ACTH is the adrenocorticotropic hormone of the anterior lobe of the pituitary gland, which specifically stimulates the adrenal cortex to secrete cortisone, and hence has effects identical with those of cortisone. ACTH differs in its chemistry, absorption, and metabolism from the other adrenal steroids. Chemically, it is a watersoluble polypeptide having a molecular weight of about 3500. Its complete amino acid sequence has been determined. It produces its peripheral physiological effects by causing discharge of the adrenocortical steroids into the circulation. ACTH has been extracted from pituitary glands. In purified form, ACTH is useful in treating some forms of arthritis, lupus erythematosus, and severe skin disorders. The action of ACTH injections parallels the result of large quantities of naturally formed cortisone if they were released naturally.

Mechanism of action

Corticotropin stimulates the synthesis of corticosteroids (of which the most important is cortisol) and to a lesser extent of androgens, by the cells of the adrenal cortex. It has only a minor (transient) effect on aldosterone production, which proceeds independently; in the absence of corticotropin the cells of the inner cortex atrophy.
The release of natural corticotropin by the pituitary gland is controlled by the hypothalamus through corticotropin releasing hormone (CRH, or corticoliberin), production of which is influenced by environmental stresses as well as by the level of circulating cortisol. High plasma concentration of any adrenal steroid with glucocorticoid effect prevents release of CRH and so of corticotropin, lack of which in turn results in adrenocortical hypofunction. This is why catastrophe may accompany abrupt withdrawal of long-term adrenal steroid therapy with adrenal atrophy.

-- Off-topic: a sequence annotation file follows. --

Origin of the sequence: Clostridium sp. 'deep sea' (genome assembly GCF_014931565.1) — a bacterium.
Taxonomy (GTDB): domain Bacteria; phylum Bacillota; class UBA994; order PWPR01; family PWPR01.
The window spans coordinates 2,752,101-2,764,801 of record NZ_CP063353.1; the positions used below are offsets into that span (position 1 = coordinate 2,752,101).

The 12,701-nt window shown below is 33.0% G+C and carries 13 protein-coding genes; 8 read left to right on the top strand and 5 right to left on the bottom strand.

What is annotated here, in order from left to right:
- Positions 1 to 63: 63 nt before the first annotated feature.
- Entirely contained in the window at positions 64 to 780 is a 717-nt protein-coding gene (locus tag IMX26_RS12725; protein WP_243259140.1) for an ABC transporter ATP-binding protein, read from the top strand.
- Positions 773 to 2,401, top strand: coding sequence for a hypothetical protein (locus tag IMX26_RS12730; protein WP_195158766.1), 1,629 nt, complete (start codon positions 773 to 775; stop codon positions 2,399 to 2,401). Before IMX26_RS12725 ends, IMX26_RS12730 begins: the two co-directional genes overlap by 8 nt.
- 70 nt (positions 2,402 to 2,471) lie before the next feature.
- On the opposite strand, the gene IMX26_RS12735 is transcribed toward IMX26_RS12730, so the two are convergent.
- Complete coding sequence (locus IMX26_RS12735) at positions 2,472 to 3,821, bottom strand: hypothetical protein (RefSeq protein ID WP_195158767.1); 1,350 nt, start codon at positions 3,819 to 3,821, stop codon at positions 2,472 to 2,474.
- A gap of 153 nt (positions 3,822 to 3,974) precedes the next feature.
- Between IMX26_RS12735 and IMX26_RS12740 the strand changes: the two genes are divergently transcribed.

The effects of corticotropin are those of the steroids (hydrocortisone, androgens) liberated by its action on the adrenal cortex. Prolonged heavy dosage causes the clinical picture of Cushing's syndrome.


Corticotropin is rapidly inactivated by gastrointestinal proteolytic enzymes and therefore must be administered parenterally. It is rapidly removed from the circulation (T1/2, 15 minutes) and is probably inactivated in body tissues, since no intact compound is found in the urine.

Clinical Use

The rationale for using corticotropin instead of pharmacological concentrations of glucocorticoids stems from the fact that corticotropin provides enhanced amounts of all endogenously secreted adrenocortical hormones, including androgens. However, obvious disadvantages are associated with the use of this polypeptide: (1) It must be given daily parenterally. (2) It is quite expensive. (3) It is antigenic and thus can produce resistance and hypersensitivity reactions. Corticotropin is used as a diagnostic tool for the identification of primary adrenal insufficiency or as a method for evaluating the hypothalamic–pituitary–adrenal axis before surgery in patients previously treated with glucocorticoids.

Clinical Use

Corticotropin is used principally in diagnosis and rarely in treatment. It is inactive if taken orally and has to be injected like other peptide hormones.